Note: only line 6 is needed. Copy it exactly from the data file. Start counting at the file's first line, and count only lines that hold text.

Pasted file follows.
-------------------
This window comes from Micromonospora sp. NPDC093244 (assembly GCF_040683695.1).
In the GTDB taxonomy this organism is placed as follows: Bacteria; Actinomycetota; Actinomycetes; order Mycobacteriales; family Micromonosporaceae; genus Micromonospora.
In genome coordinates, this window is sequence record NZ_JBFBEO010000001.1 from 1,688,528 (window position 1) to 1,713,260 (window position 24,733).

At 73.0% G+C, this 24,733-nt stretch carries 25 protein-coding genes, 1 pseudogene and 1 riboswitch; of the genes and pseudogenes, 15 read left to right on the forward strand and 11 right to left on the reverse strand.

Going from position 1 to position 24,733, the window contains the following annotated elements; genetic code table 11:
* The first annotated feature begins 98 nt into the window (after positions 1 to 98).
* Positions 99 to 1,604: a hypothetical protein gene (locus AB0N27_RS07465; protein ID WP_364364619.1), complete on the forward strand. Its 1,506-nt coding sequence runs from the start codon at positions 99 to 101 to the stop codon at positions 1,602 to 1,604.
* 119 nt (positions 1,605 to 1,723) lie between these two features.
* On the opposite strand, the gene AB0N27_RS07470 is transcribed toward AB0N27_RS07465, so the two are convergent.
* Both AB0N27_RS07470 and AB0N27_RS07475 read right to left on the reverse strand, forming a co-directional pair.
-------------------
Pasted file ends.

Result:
* The first annotated feature begins 98 nt into the window (after positions 1 to 98).